York Board of Education since under the Constitution issue bonds sufficient the consolidation is that the buying of school to construct the railway system. But, strong sites and the building and enlarging of schoolas the Commission's position was in the houses do not keep pace with the demands eyes of the general public, and mandatory of the children of school age, in spite of the as were its orders from the people, it has liberal expenditures of the past three years found that the hostility of the Tammany and the far-sighted plans of a most intellimachine to municipal construction involved gent Board of Education, whose plans have perpetual impediments. It will be recalled been defeated. This report clearly indicates that in the campaign in which Mr. Van Wyck what could be accomplished in the city of was elected over Mr. Low and Mr. Tracy, New York by sympathetic co-operation of

Tammany Hall, with hardly any men of wealth the Department of Education and the city among its avowed supporters, seemed to have government in the educational interests of the largest campaign fund of all the factions, the great metropolis. The report reveals No sooner was Mr. Van Wyck installed than the lack of uniformity in the methods, both the hostility of his administration to the work business and educational, in the five boroughs. of the Rapid Transit Commission seemed to The uniformity lies in the need for more point pretty definitely to the source of these school-houses, more teachers—the eligible campaign funds. These indications have supply is not equal to the demand-increase simply multiplied as time has gone on. A of salaries, more money for the kindergartens, few weeks ago Mr. Croker announced that manual training and night schools, and a the administration would support a rapid- free use of the buildings and grounds outside transit system built by private capital. Since of school hours. The report shows progress then it has been reported that the Metro- in every direction, and indirectly reveals an politan Street Railway system was willing to increasing knowledge of the whole department of education on the part of the people. tions which we tacitly assumed when we The future is promising because of past undertook to destroy Spanish authority in progress and the wrenching of the schools Cuba and at Manila. The moment we defrom political control—at least enough to stroyed the existing government in the islands arouse public feeling against their connection. under Spanish rule, we became morally bound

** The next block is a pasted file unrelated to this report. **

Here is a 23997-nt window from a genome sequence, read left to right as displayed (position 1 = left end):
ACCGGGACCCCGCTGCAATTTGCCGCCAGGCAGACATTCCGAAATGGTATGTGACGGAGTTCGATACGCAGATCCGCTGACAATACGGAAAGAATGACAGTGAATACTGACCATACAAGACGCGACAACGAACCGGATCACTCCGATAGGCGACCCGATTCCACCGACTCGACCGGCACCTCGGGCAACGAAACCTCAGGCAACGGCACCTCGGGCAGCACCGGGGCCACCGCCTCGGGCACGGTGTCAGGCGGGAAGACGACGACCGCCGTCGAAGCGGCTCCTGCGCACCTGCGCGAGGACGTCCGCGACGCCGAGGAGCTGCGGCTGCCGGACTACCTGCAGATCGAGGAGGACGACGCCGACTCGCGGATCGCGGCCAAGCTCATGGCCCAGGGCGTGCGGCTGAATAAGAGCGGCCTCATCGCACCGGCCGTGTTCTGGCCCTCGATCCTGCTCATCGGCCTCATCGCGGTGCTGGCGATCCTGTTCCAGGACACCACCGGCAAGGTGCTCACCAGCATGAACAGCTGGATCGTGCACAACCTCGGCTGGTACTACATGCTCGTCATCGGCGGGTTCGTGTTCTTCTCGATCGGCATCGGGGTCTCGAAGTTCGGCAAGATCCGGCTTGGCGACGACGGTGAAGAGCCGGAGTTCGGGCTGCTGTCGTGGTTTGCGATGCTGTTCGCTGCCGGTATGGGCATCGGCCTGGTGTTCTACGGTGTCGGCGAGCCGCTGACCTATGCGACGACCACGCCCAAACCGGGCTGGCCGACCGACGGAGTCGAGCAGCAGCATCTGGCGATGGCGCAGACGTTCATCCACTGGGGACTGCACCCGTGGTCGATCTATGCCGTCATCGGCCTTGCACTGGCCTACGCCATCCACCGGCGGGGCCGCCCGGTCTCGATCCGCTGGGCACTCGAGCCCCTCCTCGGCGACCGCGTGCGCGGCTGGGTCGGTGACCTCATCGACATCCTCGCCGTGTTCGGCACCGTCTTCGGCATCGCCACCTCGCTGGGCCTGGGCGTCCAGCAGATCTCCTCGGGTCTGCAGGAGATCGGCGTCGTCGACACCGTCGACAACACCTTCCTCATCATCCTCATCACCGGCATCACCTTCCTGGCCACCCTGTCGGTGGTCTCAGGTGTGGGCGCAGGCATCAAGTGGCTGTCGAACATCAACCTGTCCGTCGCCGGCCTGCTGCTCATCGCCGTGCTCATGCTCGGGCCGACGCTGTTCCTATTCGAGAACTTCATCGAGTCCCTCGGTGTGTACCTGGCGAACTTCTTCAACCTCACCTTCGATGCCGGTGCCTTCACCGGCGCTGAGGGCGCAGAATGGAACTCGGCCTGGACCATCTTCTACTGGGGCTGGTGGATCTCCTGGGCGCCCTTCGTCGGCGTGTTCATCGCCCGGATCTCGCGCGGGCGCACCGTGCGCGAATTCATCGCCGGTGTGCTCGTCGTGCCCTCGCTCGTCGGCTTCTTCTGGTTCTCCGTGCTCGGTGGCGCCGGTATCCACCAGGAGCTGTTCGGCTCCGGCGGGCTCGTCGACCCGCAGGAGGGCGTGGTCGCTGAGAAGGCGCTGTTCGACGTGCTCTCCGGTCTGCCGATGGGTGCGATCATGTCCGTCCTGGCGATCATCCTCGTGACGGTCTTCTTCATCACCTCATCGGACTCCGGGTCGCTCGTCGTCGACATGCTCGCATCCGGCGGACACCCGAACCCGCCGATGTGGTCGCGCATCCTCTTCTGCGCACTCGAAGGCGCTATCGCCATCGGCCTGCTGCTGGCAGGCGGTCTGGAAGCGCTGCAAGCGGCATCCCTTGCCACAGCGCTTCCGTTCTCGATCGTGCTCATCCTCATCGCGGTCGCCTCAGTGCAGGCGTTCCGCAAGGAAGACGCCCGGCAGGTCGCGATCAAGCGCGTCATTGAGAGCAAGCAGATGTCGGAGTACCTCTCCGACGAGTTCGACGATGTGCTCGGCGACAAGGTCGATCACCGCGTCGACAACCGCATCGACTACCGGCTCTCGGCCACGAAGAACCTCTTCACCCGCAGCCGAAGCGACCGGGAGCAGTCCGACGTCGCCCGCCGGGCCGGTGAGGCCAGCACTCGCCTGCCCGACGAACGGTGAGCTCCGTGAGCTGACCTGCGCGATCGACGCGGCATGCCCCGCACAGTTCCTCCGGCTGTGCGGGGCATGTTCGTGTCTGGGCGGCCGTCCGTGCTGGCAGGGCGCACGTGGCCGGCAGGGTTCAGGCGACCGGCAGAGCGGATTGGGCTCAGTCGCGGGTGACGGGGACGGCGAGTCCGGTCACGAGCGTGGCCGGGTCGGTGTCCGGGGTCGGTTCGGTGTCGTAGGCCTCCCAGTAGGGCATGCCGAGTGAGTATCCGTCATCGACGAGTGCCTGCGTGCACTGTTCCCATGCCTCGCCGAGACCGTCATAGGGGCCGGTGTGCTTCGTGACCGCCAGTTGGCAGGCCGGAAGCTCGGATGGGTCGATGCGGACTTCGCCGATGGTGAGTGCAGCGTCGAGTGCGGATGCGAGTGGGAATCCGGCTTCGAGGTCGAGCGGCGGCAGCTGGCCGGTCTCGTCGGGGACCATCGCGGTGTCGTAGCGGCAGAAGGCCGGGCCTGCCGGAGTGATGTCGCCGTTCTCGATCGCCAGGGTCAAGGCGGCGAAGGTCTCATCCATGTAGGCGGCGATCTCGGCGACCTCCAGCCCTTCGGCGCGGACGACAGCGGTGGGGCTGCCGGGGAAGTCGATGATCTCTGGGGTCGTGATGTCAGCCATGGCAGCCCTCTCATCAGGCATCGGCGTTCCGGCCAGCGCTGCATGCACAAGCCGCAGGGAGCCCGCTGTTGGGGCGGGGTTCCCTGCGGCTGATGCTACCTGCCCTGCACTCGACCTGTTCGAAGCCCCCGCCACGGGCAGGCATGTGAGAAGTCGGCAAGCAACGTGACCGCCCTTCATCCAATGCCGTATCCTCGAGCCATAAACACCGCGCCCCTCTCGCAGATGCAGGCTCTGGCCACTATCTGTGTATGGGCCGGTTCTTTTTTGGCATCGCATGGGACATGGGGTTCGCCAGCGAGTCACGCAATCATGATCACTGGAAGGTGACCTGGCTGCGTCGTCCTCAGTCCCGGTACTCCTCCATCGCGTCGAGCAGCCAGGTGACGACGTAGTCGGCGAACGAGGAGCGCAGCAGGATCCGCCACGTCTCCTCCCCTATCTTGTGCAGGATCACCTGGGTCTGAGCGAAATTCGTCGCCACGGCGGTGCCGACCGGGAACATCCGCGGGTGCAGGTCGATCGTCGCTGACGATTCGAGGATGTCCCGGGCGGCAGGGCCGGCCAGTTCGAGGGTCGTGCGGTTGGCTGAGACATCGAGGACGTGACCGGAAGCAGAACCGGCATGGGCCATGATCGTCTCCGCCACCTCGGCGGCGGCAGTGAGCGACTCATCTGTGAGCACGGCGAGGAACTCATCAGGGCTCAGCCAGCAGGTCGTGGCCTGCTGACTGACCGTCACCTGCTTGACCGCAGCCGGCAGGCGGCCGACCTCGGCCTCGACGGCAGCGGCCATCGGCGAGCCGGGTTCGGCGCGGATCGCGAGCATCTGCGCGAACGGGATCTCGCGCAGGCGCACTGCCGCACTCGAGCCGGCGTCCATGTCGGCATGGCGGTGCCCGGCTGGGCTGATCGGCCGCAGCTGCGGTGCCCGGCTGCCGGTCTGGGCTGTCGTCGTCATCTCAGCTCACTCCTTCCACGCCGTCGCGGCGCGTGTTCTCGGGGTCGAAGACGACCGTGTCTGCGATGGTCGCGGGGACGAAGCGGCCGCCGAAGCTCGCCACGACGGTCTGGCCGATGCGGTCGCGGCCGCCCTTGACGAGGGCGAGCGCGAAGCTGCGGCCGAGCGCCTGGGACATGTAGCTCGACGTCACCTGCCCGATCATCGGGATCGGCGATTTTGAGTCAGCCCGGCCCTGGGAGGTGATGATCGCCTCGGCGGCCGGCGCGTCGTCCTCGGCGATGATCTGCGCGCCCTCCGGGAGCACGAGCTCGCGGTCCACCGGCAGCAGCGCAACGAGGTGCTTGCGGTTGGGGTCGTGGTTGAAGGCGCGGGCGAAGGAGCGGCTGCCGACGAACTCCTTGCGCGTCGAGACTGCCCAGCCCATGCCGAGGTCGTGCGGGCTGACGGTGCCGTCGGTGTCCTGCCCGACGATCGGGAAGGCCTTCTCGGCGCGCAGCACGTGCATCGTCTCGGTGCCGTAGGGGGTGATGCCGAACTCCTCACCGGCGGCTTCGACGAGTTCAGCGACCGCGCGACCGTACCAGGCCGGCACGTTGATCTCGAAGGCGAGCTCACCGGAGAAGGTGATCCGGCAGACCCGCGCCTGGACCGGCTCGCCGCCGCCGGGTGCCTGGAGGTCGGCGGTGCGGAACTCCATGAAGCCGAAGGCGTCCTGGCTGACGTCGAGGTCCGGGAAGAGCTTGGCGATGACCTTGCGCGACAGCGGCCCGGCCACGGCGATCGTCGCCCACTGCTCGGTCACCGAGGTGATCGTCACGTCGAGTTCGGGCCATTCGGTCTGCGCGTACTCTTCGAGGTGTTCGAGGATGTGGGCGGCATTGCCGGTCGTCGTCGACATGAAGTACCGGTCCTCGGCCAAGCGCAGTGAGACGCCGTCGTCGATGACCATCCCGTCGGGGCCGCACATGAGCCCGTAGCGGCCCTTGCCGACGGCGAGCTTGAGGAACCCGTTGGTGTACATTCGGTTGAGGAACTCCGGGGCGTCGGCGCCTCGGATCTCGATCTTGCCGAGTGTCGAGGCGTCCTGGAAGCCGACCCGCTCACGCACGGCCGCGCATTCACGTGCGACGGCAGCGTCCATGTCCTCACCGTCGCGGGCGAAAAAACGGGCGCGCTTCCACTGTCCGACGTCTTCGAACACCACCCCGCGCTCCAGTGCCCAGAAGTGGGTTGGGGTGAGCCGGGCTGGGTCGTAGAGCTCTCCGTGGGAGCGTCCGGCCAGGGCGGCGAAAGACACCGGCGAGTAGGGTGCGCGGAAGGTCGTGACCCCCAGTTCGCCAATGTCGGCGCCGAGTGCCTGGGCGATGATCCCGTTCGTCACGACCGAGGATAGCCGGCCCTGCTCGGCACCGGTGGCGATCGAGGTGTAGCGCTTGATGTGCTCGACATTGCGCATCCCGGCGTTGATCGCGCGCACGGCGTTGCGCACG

to provide the inhabitants with a government The recent brilliant military

at least as good; by this treaty we recognize A Great Railway

this obligation to them ay successes of the English in

and to the world. in Africa

Whether they add to our trade or not, they Africa are overshadowed

add to our duties-duties from which there by the magnitude and importance of their

is no escape except by a faithful and efficient colonizing and commercial activities. Eng.

performance of them. land is not only to have a highway from

It must be pretty clear, by this time, to all Cairo to the Cape of Good Hope, but she is

who dare look the facts fairly in the face, also to have a great railroad system-one of

that this duty cannot be performed by simply the most magnificent in its extent and its

leaving the government to the people of the possibilities yet devised. The success at Omdurman has removed many obstacles

islands. We cannot call them together in a

general election, based on universal suffrage, which stood in the way of the completion of

and ask them to frame their own constitution, the northern end of the line, and the work

organize their own government, elect their on the Tanganyika division is being pushed

own officers, and proceed to administer their with great energy. Within the next decade

own affairs. It would be quite unreasonable the completion of the road may be looked

to suppose that centuries of Spanish misrule for. This road will be only the main line of